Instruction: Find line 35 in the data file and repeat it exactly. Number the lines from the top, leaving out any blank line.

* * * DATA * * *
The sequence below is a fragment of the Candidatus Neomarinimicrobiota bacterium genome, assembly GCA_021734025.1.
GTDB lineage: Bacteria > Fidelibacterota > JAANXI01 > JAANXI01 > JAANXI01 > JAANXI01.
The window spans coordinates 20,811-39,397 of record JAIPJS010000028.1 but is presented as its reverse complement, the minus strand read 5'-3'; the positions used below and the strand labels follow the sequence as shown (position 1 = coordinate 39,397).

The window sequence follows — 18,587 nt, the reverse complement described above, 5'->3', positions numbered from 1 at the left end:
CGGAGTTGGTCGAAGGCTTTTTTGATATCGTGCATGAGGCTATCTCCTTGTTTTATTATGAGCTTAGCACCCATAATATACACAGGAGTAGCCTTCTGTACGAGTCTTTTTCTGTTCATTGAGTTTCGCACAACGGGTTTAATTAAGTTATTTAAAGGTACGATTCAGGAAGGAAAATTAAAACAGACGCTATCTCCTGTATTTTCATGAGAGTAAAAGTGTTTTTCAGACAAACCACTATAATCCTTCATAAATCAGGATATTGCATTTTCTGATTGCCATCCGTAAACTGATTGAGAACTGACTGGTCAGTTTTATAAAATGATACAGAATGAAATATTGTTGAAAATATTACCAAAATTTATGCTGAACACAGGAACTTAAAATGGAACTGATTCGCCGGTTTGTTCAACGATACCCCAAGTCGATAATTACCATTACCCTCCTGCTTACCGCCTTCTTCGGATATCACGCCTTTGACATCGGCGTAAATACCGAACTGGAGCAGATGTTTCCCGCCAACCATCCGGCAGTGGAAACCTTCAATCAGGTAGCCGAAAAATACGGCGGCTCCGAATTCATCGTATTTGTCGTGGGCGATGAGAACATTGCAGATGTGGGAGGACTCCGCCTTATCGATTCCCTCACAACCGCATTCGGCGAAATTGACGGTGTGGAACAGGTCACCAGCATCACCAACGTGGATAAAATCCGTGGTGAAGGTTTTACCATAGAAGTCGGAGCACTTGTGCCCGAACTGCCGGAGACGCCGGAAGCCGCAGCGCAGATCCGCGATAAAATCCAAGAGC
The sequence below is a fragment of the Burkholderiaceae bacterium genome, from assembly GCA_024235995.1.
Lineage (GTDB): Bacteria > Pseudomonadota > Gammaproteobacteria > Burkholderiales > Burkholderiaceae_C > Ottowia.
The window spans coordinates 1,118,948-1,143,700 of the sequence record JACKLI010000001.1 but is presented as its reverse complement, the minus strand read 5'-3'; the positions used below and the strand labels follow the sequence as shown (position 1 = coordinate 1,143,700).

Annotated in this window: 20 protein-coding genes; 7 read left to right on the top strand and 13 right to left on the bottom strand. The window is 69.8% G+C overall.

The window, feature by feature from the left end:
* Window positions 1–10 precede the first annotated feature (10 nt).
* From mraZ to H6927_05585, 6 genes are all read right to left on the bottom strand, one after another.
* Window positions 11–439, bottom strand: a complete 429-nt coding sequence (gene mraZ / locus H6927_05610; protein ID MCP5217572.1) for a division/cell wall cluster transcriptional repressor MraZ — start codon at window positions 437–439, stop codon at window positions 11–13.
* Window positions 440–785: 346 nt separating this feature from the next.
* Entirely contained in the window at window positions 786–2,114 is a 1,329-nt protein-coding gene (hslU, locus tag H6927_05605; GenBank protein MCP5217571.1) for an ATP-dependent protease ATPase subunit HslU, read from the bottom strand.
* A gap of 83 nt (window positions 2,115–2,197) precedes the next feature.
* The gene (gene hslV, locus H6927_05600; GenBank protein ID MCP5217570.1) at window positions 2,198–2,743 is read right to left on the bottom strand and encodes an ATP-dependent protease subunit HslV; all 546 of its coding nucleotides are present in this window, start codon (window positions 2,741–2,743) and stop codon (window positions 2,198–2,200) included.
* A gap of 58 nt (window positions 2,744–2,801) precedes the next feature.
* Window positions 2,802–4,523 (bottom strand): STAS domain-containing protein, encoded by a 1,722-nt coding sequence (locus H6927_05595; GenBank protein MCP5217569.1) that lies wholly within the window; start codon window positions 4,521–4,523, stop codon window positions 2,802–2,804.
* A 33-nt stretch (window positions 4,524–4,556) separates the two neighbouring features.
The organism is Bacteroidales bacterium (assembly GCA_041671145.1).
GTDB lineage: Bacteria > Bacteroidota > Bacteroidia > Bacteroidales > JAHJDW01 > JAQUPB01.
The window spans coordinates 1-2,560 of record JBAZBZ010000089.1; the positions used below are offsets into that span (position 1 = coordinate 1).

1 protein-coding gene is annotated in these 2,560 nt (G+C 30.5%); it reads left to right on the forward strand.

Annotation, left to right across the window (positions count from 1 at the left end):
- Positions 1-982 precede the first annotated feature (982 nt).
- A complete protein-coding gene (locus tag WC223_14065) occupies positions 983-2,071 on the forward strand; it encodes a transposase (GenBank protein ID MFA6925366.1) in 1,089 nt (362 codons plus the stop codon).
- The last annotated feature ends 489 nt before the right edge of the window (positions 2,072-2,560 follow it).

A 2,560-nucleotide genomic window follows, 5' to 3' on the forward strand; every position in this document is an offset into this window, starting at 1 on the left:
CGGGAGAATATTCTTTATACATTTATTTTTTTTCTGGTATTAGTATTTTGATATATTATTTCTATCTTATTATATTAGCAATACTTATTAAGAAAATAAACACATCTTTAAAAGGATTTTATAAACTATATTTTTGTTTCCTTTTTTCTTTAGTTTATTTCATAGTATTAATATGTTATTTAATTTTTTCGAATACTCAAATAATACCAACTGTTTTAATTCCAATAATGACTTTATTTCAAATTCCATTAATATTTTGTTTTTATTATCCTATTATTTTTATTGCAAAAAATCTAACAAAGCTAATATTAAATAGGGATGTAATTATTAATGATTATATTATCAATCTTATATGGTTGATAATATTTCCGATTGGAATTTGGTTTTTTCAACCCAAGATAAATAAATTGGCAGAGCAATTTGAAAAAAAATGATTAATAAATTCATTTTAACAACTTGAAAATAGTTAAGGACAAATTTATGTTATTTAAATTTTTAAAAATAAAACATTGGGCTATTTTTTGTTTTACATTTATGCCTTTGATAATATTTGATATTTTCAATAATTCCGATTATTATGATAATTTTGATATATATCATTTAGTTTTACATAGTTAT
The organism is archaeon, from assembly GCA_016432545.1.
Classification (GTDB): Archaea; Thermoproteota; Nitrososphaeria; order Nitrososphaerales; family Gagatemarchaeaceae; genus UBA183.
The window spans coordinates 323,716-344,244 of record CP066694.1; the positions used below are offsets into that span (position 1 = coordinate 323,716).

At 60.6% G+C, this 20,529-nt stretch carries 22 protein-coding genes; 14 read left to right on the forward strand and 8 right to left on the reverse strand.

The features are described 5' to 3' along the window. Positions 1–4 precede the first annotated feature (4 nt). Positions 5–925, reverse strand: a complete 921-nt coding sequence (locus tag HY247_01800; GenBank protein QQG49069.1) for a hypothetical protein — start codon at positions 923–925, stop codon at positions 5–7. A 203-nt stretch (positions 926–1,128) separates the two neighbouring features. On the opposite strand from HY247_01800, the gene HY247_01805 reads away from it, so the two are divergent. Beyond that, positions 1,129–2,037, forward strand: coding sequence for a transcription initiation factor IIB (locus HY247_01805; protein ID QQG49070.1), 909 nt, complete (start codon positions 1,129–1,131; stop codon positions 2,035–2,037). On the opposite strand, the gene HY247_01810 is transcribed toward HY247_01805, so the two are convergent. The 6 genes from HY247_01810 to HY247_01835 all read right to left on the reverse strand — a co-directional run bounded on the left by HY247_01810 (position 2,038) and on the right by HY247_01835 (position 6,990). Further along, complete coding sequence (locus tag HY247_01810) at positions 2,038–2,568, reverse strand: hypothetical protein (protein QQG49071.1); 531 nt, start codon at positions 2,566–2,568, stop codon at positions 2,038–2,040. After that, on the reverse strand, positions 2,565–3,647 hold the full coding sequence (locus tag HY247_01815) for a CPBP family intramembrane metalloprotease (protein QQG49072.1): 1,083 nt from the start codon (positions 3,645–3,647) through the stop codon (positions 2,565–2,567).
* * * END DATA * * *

The features are described 5' to 3' along the window. Positions 1–4 precede the first annotated feature (4 nt). Positions 5–925, reverse strand: a complete 921-nt coding sequence (locus tag HY247_01800; GenBank protein QQG49069.1) for a hypothetical protein — start codon at positions 923–925, stop codon at positions 5–7. A 203-nt stretch (positions 926–1,128) separates the two neighbouring features. On the opposite strand from HY247_01800, the gene HY247_01805 reads away from it, so the two are divergent. Beyond that, positions 1,129–2,037, forward strand: coding sequence for a transcription initiation factor IIB (locus HY247_01805; protein ID QQG49070.1), 909 nt, complete (start codon positions 1,129–1,131; stop codon positions 2,035–2,037). On the opposite strand, the gene HY247_01810 is transcribed toward HY247_01805, so the two are convergent. The 6 genes from HY247_01810 to HY247_01835 all read right to left on the reverse strand — a co-directional run bounded on the left by HY247_01810 (position 2,038) and on the right by HY247_01835 (position 6,990). Further along, complete coding sequence (locus tag HY247_01810) at positions 2,038–2,568, reverse strand: hypothetical protein (protein QQG49071.1); 531 nt, start codon at positions 2,566–2,568, stop codon at positions 2,038–2,040. After that, on the reverse strand, positions 2,565–3,647 hold the full coding sequence (locus tag HY247_01815) for a CPBP family intramembrane metalloprotease (protein QQG49072.1): 1,083 nt from the start codon (positions 3,645–3,647) through the stop codon (positions 2,565–2,567).